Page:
We have been studying the Duqu Trojan for two months now, exploring how it emerged, where it was distributed and how it operates. Despite the large volume of data obtained (most of which has yet to be published), we still lack the answer to the fundamental question – who is behind Duqu?
In addition, there are other issues, mostly to do with the creation of the Trojan, or rather the platform used to implement Duqu as well as Stuxnet.
In terms of architecture, the platform used to create Duqu and Stuxnet is the same. This is a driver file which loads a main module designed as an encrypted library. At the same time, there is a separate configuration file for the whole malicious complex and an encrypted block in the system registry that defines the location of the module being loaded and name of the process for injection.
Conventional platform architecture for Stuxnet and Duqu
This platform can be conventionally named as ‘Tilded’ as its authors are, for some reason, inclined to use file names which start with “~d”.
We believe Duqu and Stuxnet were simultaneous projects supported by the same team of developers.
Several other details have been uncovered which suggest there was possibly at least one further spyware module based on the same platform in 2007-2008, and several other programs whose functionality was unclear between 2008 and 2010.
These facts significantly challenge the existing “official” history of Stuxnet. We will try to cover them in this publication, but let us first recap the story so far.
The ‘official’ Stuxnet story
Let me start with a question: how many Stuxnet driver files are known? As of today, the correct answer would be four. See below for more information about them.
|File name||Size (bytes)||Compilation date||Where and when it was used||Digital signature/signing date|
|Mrxcls.sys||26616||01.01.2009||Stuxnet (01.03.2010/14.04.2010)||Realtek, 25.01.2010|
|Mrxnet.sys||17400||25.01.2010||Stuxnet (01.03.2010/14.04.2010)||Realtek, 25.01.2010|
The first modification of the Stuxnet worm, created in 2009, used only one driver file – mrxcls.sys without a digital signature.
In 2010, the authors created the second driver mrxnet.sys (to hide the worm’s component files on USB drives) and equipped mrxnet.sys and mrxcls.sys drivers with digital certificates from Realtek. The mrxnet.sys driver is of no great significance to our story, as it is a separate module not included into the general architecture of the platform.
On 17 July 2010, ESET detected another driver “in the wild” – jmidebs.sys – which was very similar to the already known mrxcls.sys, but had been created just three days before it was discovered. This driver was backed with a new certificate – this time from Jmicron.
Until recently it was unclear what the purpose of this file was, but popular opinion held that it was related to Stuxnet. One theory is that the Stuxnet C&C was trying to replace the old version with the Realtek certificate with a new one. In doing so, the authors of the worm were either hoping to prevent it being picked up by antivirus programs, or were replacing a certificate which had been blocked.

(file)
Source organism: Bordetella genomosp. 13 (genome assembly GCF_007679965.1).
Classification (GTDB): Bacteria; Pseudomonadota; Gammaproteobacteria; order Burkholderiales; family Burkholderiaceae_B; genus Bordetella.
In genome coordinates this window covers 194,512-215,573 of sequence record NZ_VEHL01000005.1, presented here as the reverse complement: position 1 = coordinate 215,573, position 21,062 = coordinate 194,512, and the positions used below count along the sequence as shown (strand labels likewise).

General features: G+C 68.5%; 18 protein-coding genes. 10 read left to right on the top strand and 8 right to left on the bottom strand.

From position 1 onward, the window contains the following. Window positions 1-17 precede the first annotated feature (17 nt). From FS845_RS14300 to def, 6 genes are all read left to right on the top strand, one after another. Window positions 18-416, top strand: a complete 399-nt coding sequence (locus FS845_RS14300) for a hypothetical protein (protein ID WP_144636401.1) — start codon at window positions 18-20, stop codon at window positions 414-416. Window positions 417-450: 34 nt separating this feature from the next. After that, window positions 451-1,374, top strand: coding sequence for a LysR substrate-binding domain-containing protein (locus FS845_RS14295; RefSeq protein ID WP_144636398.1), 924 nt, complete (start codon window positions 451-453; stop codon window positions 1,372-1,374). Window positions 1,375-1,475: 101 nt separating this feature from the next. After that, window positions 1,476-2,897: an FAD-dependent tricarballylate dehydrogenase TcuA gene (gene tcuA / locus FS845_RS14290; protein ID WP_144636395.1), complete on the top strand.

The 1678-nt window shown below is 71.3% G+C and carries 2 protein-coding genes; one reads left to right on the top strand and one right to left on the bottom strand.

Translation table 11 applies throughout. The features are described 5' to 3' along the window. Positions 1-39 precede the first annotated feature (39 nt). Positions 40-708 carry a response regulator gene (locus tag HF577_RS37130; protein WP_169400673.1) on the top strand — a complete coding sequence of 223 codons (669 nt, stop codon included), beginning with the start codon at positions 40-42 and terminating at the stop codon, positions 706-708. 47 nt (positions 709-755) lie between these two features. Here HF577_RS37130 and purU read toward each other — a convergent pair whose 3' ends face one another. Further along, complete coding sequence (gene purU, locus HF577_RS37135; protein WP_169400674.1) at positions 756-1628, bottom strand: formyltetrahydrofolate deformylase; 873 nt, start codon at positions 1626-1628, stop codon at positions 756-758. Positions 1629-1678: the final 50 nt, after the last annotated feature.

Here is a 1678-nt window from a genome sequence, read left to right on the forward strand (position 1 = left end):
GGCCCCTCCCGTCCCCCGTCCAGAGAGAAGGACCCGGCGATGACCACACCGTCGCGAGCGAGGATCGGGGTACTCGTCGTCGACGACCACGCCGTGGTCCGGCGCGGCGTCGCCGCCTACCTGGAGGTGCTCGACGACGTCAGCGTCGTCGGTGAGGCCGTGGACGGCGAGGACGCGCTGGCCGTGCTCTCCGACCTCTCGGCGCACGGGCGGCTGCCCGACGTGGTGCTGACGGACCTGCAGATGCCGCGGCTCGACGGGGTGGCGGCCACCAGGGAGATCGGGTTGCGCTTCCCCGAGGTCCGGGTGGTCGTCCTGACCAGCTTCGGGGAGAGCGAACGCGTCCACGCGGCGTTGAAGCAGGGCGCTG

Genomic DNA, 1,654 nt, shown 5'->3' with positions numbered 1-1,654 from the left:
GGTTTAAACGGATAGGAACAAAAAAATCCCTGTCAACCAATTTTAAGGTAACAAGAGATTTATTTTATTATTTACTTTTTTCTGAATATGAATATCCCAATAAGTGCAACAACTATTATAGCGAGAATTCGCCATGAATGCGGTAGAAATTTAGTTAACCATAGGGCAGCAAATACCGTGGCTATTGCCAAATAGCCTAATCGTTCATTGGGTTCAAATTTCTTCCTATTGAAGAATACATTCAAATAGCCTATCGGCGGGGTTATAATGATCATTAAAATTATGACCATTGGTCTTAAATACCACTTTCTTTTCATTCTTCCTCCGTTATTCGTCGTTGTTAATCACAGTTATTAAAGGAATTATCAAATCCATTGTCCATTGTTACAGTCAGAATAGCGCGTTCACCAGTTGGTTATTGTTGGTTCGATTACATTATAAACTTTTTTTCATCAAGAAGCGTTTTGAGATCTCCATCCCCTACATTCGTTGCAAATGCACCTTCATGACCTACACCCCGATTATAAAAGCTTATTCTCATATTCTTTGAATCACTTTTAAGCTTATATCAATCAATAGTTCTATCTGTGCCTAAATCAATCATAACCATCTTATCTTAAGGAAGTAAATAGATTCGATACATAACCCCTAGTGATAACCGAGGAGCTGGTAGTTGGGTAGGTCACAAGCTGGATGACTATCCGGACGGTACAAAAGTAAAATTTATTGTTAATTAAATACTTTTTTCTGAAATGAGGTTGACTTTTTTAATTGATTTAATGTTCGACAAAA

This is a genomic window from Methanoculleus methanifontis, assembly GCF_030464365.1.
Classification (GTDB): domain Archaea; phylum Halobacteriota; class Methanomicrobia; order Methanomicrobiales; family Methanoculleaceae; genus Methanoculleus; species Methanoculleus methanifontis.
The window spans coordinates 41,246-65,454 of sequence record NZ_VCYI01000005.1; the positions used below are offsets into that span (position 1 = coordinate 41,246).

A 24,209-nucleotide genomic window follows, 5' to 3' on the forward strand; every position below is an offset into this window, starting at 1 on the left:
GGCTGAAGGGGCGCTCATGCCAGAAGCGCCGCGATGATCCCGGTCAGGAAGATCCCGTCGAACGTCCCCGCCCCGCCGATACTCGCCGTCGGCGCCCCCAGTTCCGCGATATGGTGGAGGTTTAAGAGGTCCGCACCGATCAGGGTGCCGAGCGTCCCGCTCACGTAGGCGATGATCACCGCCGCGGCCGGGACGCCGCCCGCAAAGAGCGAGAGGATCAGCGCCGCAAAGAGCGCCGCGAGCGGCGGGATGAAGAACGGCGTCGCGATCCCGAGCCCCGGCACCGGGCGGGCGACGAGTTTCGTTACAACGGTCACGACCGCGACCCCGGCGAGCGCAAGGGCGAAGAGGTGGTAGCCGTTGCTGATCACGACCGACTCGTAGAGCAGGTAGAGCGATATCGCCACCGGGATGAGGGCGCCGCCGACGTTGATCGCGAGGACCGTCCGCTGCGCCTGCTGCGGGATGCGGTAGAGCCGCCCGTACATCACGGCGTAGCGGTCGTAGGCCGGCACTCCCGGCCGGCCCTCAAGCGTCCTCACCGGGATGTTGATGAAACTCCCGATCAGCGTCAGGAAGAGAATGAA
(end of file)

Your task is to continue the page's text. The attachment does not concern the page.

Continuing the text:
Unfortunately, this theory has not been confirmed – Jmidebs.sys has never been detected anywhere. A new version of Stuxnet capable of installing the file has also not been found.
This is the official history of Stuxnet. However, as I mentioned above, in the course of our research we have discovered new evidence which will be discussed below.
Previously unknown drivers
While analyzing a user incident involving Duqu, we discovered something new – something that could, potentially, affect the whole Stuxnet story as we know it.
A strange file was discovered on the victim’s computer, which was detected by our antivirus engine as Rootkit.Win32.Stuxnet.a. This verdict was supposed to correspond to the known file mrxcls.sys described above, but the detected file’s name and checksum were different!
The file was rtniczw.sys, 26,872 bytes in size, MD5 546C4BBEBF02A1604EB2CAAAD4974DE0.
The file was a little larger than mrxcls.sys, which had a Realtek digital signature. This implied that rtniczw.sys also had a digital signature. We managed to get a copy of the file, and we were amazed to find that it used the same Realtek certificate, but with a different file signing date from mrxcls.sys: rtniczw.sys was signed on 18 March 2010, while the mrxcls driver had been signed on 25 January of the same year.
In addition, rtniczw.sys used a registry key and configuration data block that was not used in Stuxnet. Stuxnet used the key “MRxCls” and the value “Data”, while in the case of rtniczw.sys, the key was “rtniczw” and the value was “Config”.
Detailed analysis of the code found in rtniczw.sys identified no other differences from the ‘reference’ driver: this was the same mrxcls.sys file, created in the same year, on the same day and hour – on 1 January 2009.
We searched for additional information about other users who had the same file, but were unable to find anything! Moreover, we could find no information at all about the file’s name (rtniczw.sys) or its MD5 in any search engine. The file had been identified only once: it had been sent for scanning to VirusTotal from China in May 2011.
Apparently, the system that we were studying had been infected in late August 2011. It should be noted that we did not find a Stuxnet infection on the system: no additional files from the Stuxnet kit had been found. However, we did find Duqu files.
We came to the conclusion that there could be other driver files similar to the “reference” file mrxcls.sys, which are not among known variants of Stuxnet.
A check in our malware collection helped identify another interesting file that was included in the collection over a year ago. The file is named rndismpc.sys, it is 19,968 bytes in size,